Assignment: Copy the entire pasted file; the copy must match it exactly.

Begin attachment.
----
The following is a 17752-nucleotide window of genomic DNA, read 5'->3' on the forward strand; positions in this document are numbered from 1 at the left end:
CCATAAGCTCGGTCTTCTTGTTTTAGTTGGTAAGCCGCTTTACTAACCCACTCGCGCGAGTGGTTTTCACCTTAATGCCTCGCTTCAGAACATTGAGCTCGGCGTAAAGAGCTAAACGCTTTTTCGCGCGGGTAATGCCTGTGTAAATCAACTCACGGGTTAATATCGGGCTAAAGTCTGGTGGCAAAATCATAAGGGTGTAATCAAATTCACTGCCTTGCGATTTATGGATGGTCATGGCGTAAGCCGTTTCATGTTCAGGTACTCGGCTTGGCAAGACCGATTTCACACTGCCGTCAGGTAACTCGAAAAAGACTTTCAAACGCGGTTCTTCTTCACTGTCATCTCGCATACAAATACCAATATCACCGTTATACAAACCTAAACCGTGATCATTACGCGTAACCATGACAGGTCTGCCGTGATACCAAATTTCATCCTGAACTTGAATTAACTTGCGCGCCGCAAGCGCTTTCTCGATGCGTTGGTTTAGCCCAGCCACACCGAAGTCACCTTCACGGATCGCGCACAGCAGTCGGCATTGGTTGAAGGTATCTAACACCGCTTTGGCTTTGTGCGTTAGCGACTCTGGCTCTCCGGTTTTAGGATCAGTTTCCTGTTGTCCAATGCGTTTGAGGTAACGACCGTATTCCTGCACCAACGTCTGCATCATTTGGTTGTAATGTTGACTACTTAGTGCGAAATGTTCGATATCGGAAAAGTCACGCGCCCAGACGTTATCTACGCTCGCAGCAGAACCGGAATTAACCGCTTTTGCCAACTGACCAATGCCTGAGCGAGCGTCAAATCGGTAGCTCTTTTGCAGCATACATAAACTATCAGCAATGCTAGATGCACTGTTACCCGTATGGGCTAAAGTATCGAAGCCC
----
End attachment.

The following is a 17752-nucleotide window of genomic DNA, read 5'->3' on the forward strand; positions in this document are numbered from 1 at the left end:
CCATAAGCTCGGTCTTCTTGTTTTAGTTGGTAAGCCGCTTTACTAACCCACTCGCGCGAGTGGTTTTCACCTTAATGCCTCGCTTCAGAACATTGAGCTCGGCGTAAAGAGCTAAACGCTTTTTCGCGCGGGTAATGCCTGTGTAAATCAACTCACGGGTTAATATCGGGCTAAAGTCTGGTGGCAAAATCATAAGGGTGTAATCAAATTCACTGCCTTGCGATTTATGGATGGTCATGGCGTAAGCCGTTTCATGTTCAGGTACTCGGCTTGGCAAGACCGATTTCACACTGCCGTCAGGTAACTCGAAAAAGACTTTCAAACGCGGTTCTTCTTCACTGTCATCTCGCATACAAATACCAATATCACCGTTATACAAACCTAAACCGTGATCATTACGCGTAACCATGACAGGTCTGCCGTGATACCAAATTTCATCCTGAACTTGAATTAACTTGCGCGCCGCAAGCGCTTTCTCGATGCGTTGGTTTAGCCCAGCCACACCGAAGTCACCTTCACGGATCGCGCACAGCAGTCGGCATTGGTTGAAGGTATCTAACACCGCTTTGGCTTTGTGCGTTAGCGACTCTGGCTCTCCGGTTTTAGGATCAGTTTCCTGTTGTCCAATGCGTTTGAGGTAACGACCGTATTCCTGCACCAACGTCTGCATCATTTGGTTGTAATGTTGACTACTTAGTGCGAAATGTTCGATATCGGAAAAGTCACGCGCCCAGACGTTATCTACGCTCGCAGCAGAACCGGAATTAACCGCTTTTGCCAACTGACCAATGCCTGAGCGAGCGTCAAATCGGTAGCTCTTTTGCAGCATACATAAACTATCAGCAATGCTAGATGCACTGTTACCCGTATGGGCTAAAGTATCGAAGCCC